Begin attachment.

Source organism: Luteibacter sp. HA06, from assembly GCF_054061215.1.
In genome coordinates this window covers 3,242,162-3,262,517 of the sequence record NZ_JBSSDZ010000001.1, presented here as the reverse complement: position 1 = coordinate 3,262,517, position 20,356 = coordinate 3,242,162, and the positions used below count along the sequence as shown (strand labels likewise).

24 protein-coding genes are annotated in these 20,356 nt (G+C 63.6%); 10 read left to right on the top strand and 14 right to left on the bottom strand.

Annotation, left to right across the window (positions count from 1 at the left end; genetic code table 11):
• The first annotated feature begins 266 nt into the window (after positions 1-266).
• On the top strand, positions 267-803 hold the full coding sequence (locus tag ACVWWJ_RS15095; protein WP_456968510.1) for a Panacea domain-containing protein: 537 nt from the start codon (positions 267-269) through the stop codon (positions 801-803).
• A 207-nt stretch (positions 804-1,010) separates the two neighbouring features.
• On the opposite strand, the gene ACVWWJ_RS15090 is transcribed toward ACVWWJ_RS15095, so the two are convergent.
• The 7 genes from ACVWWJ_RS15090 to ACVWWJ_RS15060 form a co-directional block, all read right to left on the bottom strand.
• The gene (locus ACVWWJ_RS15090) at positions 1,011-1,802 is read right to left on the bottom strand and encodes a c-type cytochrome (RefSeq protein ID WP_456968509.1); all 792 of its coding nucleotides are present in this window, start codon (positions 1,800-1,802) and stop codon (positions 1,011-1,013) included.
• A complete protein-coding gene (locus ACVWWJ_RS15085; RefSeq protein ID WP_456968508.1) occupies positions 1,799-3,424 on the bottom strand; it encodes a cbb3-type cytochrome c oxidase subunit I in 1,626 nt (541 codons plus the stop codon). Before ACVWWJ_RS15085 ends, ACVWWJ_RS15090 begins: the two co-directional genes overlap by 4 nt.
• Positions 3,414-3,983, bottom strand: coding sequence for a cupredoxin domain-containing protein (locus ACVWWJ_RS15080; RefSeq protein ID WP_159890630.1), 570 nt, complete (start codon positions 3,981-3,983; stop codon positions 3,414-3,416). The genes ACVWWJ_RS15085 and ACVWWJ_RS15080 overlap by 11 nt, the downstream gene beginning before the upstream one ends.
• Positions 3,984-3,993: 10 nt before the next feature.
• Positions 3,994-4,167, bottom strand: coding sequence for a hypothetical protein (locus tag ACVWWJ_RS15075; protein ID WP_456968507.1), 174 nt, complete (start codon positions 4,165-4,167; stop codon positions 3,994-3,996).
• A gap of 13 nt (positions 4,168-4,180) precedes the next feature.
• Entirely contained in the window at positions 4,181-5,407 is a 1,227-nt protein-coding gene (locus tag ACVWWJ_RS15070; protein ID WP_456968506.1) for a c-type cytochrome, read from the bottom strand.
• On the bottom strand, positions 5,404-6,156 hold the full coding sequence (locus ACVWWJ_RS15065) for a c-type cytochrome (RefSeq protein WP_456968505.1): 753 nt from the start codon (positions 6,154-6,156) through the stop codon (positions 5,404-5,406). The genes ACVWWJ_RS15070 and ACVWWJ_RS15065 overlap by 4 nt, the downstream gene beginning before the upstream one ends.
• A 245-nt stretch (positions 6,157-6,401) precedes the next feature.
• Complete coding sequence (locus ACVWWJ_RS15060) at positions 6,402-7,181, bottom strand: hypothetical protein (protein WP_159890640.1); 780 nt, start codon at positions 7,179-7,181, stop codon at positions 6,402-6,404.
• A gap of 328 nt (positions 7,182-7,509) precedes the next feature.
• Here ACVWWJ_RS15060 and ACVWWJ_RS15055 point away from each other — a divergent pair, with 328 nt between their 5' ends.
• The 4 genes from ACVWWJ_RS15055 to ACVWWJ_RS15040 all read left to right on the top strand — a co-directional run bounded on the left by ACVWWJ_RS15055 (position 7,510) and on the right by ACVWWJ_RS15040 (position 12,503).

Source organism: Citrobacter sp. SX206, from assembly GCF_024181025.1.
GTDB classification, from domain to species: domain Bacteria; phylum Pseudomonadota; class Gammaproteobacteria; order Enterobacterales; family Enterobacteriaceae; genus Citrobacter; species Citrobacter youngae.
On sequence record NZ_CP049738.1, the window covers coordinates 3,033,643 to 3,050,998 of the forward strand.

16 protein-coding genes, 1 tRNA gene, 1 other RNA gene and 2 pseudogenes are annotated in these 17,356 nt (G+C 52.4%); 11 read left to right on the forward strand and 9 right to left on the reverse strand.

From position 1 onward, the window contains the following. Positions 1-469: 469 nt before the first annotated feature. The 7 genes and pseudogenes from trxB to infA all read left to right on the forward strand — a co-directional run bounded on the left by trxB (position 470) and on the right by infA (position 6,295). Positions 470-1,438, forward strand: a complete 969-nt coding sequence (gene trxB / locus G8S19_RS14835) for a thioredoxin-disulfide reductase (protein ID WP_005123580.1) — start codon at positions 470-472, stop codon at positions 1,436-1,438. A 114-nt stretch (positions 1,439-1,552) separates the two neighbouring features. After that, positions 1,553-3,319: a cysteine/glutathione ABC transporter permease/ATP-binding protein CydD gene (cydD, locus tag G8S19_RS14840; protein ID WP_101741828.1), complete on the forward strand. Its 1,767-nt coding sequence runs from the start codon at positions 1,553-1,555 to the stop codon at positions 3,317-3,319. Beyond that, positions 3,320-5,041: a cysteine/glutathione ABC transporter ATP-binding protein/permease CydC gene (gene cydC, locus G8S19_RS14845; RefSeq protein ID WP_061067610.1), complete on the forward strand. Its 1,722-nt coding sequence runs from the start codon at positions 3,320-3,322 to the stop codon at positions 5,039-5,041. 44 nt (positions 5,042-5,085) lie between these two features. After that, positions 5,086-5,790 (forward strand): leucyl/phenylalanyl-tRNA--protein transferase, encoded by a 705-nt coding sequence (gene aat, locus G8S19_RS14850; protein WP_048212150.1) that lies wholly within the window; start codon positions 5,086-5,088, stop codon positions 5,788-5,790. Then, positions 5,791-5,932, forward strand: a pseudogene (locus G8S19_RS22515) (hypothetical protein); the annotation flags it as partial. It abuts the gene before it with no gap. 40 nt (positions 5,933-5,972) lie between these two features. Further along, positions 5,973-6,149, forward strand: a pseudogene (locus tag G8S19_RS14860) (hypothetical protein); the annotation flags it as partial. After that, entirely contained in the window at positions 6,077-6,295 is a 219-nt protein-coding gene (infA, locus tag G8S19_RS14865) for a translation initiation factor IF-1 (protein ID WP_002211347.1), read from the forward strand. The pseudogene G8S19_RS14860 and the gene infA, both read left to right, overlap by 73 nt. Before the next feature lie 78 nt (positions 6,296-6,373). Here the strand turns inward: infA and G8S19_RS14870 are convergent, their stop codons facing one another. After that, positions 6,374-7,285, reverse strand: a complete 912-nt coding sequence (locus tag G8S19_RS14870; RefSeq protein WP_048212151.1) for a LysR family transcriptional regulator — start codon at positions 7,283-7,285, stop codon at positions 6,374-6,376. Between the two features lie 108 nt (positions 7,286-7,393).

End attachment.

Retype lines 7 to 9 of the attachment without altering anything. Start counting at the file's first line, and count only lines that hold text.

• A 207-nt stretch (positions 804-1,010) separates the two neighbouring features.
• On the opposite strand, the gene ACVWWJ_RS15090 is transcribed toward ACVWWJ_RS15095, so the two are convergent.
• The 7 genes from ACVWWJ_RS15090 to ACVWWJ_RS15060 form a co-directional block, all read right to left on the bottom strand.